5 Healthy Work Practices for a ProBlogger

5 Healthy Work Practices for a ProBloggerThis is a guest contribution from Chelsea Lee Smith of MomentsADay.com.

As a part-time blogger and homeschooling mother of three, I often get asked: “How do you do it all?!”

In the past, I usually ran through a few different answers: I have had a regular cleaner at times; I usually do my shopping online to save time; I rarely watch TV; I have occasional childcare.

But these answers are only a small part of the bigger picture.  Yes, making certain lifestyle choices has contributed to my ability to get things done.  However that in itself would not provide me with the professional environment required to continue my work as a blogger.

The underlying reason I have been able to keep up my blog alongside a very busy personal life is that I aim to maintain healthy work practices.  This keeps my blogging at a level where it doesn’t overtake my life and ensures I keep enjoying it.

5 Healthy Work Practices for a ProBlogger

I did not map all this out until recently when I nearly hit rock bottom as a professional blogger.  It wasn’t because my statistics had dropped or anything else catastrophic had happened (knock on wood).  I was simply emotionally exhausted and drained.

I basically got to a point that I felt so overwhelmed with blogging that I was seriously considering giving it up.  We had moved to a new town and setting up house was taking much more time and energy than I had envisioned.  Article deadlines were constantly creeping up on me, leading to late nights and a lot of anxiety.  Nothing was being checked off on my project to-do list.  My inbox was going bonkers.

After e-chatting with a few blogging buddies, I recognised the need to sit back and really take stock.  I had been through many busy periods during my blogging career.  Study, pregnancy, new baby, a year of travel around Australia.  What was the issue now?  Why was it so challenging?

I asked myself:

  • Was I enjoying my work?
  • Was I maintaining my boundaries?

The answer to both questions was no.  I was not enjoying my work because I felt constantly behind, leading to a little voice in the back of my head saying that it would never be enough no matter what I did.  I was sticking to my post schedule instead of writing what I was passionate about.  I was checking my email on my phone throughout the day, trying to get one or two jobs done here and there, and not staying present with my family or myself.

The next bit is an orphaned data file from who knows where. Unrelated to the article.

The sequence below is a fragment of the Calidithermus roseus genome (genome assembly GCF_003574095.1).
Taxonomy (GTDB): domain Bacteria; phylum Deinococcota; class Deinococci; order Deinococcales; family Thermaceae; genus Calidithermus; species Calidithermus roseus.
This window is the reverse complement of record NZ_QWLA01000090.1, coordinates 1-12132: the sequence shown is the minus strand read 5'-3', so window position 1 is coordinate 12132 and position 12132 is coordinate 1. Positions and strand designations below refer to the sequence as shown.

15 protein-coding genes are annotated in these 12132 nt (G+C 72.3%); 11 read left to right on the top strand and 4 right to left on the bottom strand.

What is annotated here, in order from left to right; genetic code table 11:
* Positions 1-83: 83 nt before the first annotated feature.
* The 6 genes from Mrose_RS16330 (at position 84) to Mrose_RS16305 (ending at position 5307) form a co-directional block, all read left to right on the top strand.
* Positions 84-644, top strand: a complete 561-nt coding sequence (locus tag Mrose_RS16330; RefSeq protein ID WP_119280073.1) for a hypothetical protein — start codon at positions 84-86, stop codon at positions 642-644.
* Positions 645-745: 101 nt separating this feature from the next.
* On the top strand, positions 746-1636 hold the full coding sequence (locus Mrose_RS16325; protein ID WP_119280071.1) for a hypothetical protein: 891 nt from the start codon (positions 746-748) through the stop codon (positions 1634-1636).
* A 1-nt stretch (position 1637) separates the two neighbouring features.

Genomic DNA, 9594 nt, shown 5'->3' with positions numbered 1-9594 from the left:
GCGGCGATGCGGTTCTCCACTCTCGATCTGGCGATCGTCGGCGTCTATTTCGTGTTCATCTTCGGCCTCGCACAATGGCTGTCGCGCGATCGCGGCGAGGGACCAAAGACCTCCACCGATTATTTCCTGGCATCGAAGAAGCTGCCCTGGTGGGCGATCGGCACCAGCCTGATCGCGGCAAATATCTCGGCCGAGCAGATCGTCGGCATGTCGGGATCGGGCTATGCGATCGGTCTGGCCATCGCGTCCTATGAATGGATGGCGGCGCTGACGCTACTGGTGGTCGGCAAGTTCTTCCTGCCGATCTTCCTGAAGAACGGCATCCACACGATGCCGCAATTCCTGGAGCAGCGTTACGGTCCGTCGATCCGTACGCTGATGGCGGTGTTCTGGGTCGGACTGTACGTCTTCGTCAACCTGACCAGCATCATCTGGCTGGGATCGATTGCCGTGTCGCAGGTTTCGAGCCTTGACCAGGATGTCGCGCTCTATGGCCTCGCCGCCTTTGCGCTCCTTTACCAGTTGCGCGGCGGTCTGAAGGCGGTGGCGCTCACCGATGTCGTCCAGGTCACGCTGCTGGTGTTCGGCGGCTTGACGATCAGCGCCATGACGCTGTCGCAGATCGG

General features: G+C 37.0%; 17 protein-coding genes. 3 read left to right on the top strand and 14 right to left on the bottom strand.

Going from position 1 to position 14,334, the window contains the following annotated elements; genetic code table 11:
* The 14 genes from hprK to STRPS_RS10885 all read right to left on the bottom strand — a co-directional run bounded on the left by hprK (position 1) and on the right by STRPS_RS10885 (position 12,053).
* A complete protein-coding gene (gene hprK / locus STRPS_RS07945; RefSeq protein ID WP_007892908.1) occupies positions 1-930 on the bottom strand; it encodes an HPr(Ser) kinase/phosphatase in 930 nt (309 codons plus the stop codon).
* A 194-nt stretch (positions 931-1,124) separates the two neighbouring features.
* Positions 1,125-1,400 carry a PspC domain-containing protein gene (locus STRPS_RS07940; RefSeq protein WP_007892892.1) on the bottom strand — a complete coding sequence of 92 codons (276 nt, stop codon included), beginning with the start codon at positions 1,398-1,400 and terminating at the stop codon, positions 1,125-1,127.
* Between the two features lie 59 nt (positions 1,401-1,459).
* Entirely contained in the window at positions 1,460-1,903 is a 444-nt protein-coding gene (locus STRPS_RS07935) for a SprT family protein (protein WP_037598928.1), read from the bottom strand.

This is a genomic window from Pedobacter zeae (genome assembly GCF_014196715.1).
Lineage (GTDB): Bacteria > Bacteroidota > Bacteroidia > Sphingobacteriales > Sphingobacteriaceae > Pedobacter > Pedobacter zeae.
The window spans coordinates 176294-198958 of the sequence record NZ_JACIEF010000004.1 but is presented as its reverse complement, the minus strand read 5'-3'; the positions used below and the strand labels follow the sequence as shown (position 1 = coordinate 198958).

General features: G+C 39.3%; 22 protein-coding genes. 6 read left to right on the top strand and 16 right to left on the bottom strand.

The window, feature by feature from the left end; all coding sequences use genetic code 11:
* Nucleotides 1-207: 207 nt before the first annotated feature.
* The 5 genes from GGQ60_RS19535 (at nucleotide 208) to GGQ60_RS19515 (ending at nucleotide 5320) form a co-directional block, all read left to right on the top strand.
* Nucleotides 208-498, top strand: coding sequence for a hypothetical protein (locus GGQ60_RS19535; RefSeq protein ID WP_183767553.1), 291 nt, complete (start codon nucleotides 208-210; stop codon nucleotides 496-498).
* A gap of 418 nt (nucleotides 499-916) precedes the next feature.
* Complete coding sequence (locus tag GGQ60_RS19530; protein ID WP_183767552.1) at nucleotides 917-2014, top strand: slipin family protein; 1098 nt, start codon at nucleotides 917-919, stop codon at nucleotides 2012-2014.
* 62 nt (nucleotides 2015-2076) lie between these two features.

Were these patterns contributing to a better blog?  Not really.

Did I want to continue blogging?  No way.  At least not like this…

So I outlined the practices I had followed in the past that would help me enjoy my work and maintain my boundaries again.  What a difference it has made to reintroduce these habits in my life.  I now feel that I have a better blog and am able to be a better me.

5 Healthy Work Practices for a ProBlogger

I am sharing my list of healthy Pro-Blogger practices with you in case these points help you create better choices around your work as a blogger.

1. Take yourself seriously

Emails sent in the checkout line are rarely typo-free or complete.  Don’t skip meals or stay up all night tweaking something that can wait until tomorrow.  Do work when it’s working time, in your own designated working space.

Treat yourself like an important employee – give yourself a desk, all the tools you need, and time to regroup when you need it.  If you take care of yourself and maintain your head space, your work will be better and you will be in a better place personally to handle pressure when it comes your way.

2. Guard your work hours

As a work-at-home blogger, it can be tricky to overcome distractions.  I have found that when my work interferes with family time, even 10 minutes here and there, I head down a slippery slope towards resentment by myself as well as my family.